MHI Group’s pledge to achieve net zero CO2 emissions for its clients requires having three pillars to its strategy, says Hosomi. The first is to decarbonise clients’ existing assets. The second is to build a CO2 ecosystem, where storage and usage of CO2 is implemented. The third is to build a hydrogen ecosystem. “These three pillars are as important as ever right now to meet the global challenge of balancing the energy trilemma,” he says.

The imperative to reach carbon net zero in society has not changed, says Hosomi. Indeed, legislation is only enforcing and supporting that movement. In July 2022, the European Union published a “Complementary Climate Delegated Act”, specifying certain gas and nuclear activities as sustainable under its Taxonomy regulation. “In the same context the Carbon Border Adjustment Mechanism (CBAM) means that carbon taxation on imported goods is also going to be implemented in the European market. This direction of flow is not being changed,” he says.

“So, now our clients and their pipelines, which use fossil energies as the primary energy sources, have to act right now to keep them keep up the requirements of the market to reduce carbon footprints. Although the production cost of hydrogen is still a little higher than what it should be, the gap between conventional fuel and carbon-free fuel will be further reduced. This is also driving our clients to move on to how they can reduce the carbon footprints from their own production process. The world is starting to move right now.”

Investing in the energy transition

As well as the long-term positive impact on the planet in switching towards carbon-free fuels and allaying climate change, additional benefits are being showcased by organisations such as MHI – very much early adopters to hydrogen use, carbon capture and the energy transition. And it is very much causing a consensus among consumers too. “We are seeing a change in how we can use energy in a more efficient and cleaner way, with a minimum impact to the environment,” says Hosomi.

“With the current energy prices in Europe, coal-fired plants will be required for some time and, continuing into next year, there is going to be a tough situation with energy prices, but we cannot go on like this forever. To solve these issues, we need to move more quickly than before.”

However, market volatility and soaring energy prices clearly make it difficult for organisations to plan long term infrastructure projects, says Hosomi. “In Europe, our partners and clients are also struggling to kickstart so called ‘first mover’ projects. For example, the EU Innovation Fund has seen 17 projects awarded with support from the EU and but in general, projects could do with more support, which tends to come with a more predictable market”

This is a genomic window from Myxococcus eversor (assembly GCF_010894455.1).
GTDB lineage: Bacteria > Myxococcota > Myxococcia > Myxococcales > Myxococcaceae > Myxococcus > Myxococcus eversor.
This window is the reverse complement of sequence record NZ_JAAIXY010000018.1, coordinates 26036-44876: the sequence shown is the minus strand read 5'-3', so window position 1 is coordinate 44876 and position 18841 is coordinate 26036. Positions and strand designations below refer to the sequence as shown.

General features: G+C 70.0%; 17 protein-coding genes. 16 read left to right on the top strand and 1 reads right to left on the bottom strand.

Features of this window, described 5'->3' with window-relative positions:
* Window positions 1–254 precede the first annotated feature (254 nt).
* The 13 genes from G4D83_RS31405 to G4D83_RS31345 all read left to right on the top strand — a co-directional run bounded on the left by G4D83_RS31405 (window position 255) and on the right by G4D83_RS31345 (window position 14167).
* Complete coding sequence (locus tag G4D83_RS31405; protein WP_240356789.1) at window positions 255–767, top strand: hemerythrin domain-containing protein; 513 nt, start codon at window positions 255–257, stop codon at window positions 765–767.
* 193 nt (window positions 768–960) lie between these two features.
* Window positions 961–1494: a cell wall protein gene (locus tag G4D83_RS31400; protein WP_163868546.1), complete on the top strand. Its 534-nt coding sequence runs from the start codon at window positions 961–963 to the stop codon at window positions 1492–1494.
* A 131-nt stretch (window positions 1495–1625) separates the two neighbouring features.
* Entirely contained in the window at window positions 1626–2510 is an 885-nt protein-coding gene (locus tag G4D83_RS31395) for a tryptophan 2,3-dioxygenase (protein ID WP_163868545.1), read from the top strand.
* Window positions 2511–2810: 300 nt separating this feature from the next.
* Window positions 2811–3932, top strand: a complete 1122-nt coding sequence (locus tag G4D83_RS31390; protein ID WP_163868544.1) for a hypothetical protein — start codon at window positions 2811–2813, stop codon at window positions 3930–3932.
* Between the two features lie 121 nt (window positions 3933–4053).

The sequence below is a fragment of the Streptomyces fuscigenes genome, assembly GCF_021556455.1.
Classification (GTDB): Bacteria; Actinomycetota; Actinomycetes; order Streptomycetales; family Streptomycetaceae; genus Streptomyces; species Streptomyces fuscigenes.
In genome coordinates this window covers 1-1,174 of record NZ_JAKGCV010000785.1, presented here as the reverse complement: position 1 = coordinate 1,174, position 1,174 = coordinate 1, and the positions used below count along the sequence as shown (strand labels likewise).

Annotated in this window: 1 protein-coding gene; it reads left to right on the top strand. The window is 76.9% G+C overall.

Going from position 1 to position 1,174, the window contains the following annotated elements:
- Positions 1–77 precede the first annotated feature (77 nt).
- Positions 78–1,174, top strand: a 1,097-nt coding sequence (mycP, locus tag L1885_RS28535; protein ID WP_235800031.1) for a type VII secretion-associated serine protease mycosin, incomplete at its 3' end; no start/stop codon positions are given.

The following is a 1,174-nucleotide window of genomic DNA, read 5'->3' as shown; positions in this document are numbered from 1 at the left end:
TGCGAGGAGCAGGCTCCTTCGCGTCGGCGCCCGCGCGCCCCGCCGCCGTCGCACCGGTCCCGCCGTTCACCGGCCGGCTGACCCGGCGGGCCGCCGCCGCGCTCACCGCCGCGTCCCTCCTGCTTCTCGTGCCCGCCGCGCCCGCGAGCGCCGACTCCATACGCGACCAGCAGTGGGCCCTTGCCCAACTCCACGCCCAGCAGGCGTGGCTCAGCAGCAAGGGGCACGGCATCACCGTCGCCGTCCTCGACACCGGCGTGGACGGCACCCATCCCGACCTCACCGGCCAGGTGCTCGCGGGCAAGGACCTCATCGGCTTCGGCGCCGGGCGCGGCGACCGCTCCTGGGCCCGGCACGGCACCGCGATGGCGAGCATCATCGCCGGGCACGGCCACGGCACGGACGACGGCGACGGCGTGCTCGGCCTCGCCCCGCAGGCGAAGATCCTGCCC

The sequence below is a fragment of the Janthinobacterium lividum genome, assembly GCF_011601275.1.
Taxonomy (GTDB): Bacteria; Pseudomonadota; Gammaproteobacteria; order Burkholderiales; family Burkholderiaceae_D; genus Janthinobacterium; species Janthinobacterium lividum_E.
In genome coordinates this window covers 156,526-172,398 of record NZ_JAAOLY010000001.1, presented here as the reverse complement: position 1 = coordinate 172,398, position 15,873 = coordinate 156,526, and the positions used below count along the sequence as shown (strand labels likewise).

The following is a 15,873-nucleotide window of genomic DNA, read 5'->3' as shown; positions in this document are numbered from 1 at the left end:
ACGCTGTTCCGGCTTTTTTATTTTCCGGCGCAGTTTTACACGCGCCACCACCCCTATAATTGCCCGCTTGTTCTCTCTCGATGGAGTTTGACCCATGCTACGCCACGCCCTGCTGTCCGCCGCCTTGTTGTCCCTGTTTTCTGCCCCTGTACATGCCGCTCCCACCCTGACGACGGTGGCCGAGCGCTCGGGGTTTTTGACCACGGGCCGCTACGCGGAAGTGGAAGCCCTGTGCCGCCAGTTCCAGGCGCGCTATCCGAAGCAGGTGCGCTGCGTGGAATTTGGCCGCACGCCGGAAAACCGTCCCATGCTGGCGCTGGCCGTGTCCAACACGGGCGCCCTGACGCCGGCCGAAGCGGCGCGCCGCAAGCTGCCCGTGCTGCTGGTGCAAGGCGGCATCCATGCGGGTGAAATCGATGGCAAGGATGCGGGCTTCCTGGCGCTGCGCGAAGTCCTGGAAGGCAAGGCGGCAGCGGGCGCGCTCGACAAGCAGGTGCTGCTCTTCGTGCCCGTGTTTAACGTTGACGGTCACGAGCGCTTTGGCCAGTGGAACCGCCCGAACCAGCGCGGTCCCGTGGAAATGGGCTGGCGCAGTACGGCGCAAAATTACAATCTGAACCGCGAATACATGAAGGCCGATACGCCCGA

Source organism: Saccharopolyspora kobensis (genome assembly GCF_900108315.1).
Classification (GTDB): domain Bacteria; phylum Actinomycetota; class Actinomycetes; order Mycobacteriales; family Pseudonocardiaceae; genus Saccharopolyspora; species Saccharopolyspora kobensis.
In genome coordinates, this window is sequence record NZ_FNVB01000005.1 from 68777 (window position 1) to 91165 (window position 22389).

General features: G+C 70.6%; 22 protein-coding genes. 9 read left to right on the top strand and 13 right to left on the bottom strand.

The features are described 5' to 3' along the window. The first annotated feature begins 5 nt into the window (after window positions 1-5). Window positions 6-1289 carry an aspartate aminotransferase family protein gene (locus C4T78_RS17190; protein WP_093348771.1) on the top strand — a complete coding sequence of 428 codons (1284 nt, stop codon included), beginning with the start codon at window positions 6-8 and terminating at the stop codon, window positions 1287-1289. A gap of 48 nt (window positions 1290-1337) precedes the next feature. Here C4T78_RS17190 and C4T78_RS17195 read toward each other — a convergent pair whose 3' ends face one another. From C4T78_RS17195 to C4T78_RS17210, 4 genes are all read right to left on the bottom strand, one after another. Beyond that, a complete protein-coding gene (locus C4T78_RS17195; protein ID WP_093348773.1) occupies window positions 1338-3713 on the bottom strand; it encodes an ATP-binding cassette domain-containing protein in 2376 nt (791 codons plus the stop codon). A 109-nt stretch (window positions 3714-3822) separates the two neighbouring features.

The US government recently announced significant spending on infrastructure projects that move the country towards a carbon-free world. The EU and the UK Government, as well as technology providers, has to also make bold investments to give more credibility to the energy transition market so that it can compete with those supported in the US and elsewhere globally, says Hosomi.

In predicting the future, Hosomi believes many more first mover projects will be realised in Europe later this decade. “We will start showing how effective such kind of solutions are. Once we can get to such a stage where we have more investment and we have the scale, then it will also bring down the cost of carbon capture and hydrogen production, making it more competitive. This will start the uptick and really show the market that this is a viable solution. That will solve the energy trilemma.”

MHI is extremely well-positioned to deal with these challenges in the next decade and beyond, simply because it has such deep, ingrained knowledge and experience of CO2 capture, recovery, storage and utilisation. “We have been doing this for more than 30 years,” says Hosomi.

“MHI Group has different businesses, with complementary solutions. We have companies that specialise in CO2 capture, that manufactures compressors to move stored carbon through the pipeline, and we have a shipbuilding company, which can engineer liquefied CO2 vessels. We have these solutions in the value chain already available,” he says.

“Plus, if you look at the future of the hydrogen ecosystem, then we also have hydrogen-ready gas turbines for power generation. In the steel industry, we are already demonstrating a new direct reduction process to produce iron through the use of hydrogen as a reducing agent. From production, transport, storage and use, we have our own technology and can realise this whole ecosystem for our partners. We want to deepen our conversations with them about our coverage and the depth of what we have been doing in the past 30 years in this area. It’s a very good basis to implement real projects for the future.”